Away from Mongrels, you’ve been very busy of late… with roles in two of the biggest films of the Autumn, both shrouded in a bit of secrecy. What are you allowed to tell us about them?

I’m afraid they may have to stay shrouded for a bit longer, but I can tell you that they were very exciting to work on.  Anonymous and Girl With The Dragon Tattoo are both huge films… much bigger than anything else I have worked on before, and from what I’ve seen they are going to be really good. I just hope I don’t ruin them!

© Burge & Way

We’re sure you won’t!  Now, you’ve also been unleashing excerpts from your sketch pilot with Steve Burge – will we be seeing more from you both?

I hope so, yes. The sketches that are on YouTube are from a taster that we made that was lying around gathering dust, so I thought we should put it out there for people to see. All of the sketches from that are online now, so it may be a while before you see anything new, but I’m sure we will do something at some point.  We are both very busy at the moment… Steve is writing all sorts of great stuff for all sorts of people and I’m off galavanting being an actor, but watch this space.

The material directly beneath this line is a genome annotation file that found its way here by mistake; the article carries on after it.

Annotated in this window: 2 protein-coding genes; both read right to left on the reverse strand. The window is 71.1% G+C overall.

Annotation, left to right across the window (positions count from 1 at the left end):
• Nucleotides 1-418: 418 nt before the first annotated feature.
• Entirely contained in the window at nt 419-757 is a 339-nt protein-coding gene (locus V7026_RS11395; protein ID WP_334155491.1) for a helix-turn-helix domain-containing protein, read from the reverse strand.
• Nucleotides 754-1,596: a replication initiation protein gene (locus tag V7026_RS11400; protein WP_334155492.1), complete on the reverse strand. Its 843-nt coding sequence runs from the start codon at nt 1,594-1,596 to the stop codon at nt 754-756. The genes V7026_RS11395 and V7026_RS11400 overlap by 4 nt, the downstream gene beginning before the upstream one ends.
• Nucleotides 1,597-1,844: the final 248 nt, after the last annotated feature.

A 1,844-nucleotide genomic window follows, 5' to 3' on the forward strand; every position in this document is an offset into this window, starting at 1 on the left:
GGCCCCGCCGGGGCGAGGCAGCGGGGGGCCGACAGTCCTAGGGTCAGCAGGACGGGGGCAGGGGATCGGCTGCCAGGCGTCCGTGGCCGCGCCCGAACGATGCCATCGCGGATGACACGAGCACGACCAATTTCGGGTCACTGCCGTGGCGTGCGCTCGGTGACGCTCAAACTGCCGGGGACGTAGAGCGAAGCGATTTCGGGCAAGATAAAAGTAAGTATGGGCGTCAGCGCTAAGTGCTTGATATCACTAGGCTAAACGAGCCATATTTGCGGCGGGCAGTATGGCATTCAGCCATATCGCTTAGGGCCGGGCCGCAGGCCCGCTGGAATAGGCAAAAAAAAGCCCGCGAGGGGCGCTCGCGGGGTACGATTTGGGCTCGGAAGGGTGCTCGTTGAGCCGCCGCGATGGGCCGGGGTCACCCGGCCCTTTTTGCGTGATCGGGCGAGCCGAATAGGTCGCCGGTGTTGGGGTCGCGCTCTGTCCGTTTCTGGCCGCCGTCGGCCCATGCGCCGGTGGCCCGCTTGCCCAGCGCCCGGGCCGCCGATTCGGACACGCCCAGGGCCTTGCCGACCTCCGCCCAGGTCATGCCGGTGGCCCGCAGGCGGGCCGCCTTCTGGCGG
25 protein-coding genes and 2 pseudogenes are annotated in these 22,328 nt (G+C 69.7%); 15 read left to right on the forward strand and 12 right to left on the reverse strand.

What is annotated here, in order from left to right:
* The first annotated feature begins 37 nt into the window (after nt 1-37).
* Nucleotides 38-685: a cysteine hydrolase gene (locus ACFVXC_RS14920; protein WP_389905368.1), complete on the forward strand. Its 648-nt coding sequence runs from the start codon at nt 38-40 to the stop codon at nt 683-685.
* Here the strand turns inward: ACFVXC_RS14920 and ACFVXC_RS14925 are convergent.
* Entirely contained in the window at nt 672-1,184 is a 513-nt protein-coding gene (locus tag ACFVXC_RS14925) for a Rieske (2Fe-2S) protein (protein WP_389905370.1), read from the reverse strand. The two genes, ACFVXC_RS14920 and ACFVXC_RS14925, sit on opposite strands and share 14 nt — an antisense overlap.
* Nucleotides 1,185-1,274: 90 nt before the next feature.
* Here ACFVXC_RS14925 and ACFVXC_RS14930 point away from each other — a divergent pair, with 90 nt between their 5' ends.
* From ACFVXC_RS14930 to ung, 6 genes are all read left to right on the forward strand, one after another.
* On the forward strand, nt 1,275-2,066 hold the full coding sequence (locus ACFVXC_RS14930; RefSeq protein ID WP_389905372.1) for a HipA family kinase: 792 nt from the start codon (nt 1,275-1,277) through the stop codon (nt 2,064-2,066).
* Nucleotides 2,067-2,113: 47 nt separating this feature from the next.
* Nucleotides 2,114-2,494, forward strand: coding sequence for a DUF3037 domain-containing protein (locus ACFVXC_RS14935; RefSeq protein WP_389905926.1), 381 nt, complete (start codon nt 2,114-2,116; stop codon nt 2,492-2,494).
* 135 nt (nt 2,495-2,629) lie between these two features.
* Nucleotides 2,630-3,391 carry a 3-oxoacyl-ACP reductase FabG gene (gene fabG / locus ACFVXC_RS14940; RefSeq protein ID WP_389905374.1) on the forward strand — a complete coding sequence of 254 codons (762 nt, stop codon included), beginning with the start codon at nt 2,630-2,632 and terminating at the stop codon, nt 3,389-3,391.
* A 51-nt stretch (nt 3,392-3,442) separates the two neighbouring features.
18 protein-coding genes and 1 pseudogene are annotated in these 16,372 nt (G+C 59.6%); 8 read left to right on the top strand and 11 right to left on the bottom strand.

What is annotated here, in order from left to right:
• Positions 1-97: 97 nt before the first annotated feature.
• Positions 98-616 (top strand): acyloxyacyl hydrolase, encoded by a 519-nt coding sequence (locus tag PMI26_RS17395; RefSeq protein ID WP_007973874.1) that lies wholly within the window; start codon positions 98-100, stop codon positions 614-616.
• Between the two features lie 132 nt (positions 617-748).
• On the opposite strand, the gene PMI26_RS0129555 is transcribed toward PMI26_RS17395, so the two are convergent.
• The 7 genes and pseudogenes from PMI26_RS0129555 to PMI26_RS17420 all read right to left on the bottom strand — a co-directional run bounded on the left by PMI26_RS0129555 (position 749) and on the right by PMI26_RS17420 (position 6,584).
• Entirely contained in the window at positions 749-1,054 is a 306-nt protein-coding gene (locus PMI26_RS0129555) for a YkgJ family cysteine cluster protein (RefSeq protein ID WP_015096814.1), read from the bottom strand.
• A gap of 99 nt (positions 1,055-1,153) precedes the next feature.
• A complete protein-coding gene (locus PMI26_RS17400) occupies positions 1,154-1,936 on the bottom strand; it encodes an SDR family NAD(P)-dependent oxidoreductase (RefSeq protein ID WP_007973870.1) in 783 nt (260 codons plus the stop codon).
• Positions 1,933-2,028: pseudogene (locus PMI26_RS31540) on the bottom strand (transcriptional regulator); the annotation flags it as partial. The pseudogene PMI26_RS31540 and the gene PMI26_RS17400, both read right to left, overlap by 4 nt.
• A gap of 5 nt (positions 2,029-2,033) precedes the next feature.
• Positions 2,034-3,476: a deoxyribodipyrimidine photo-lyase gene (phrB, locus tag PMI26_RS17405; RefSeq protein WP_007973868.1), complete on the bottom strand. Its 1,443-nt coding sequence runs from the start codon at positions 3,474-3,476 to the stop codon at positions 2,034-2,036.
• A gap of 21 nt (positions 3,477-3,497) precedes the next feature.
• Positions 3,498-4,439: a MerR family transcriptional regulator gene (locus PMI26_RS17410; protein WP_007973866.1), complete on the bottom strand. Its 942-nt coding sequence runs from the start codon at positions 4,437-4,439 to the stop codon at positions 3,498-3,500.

What’s next for you?

Well I’ve been very busy this past year or so and a lot of the things I’ve been working on are coming out.  Anonymous has just come out, and …Dragon Tattoo is out in cinemas this Christmas.  I’ve also done a nice little scene in Ricky Gervais and Steve Merchant’s Life’s Too Short with Warrick Davies which is on TV soon.  And I’ve been working on quite a big TV show which I can’t really talk much about, but it’s very exciting.  Anything else?  Oh yeah, I did one line in Sherlock.  Oh, and Mongrels!  Watch Mongrels!

Tony Way, thank you very much.

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About Paul Holmes

Editor of The Velvet Onion since 2010, I also work in arts marketing and digital content producing, writer for a few things, listen to a lot of vinyl and watch lots and lots of Doctor Who.

Posted on November 5, 2011, in Interviews. Bookmark the permalink. Leave a comment.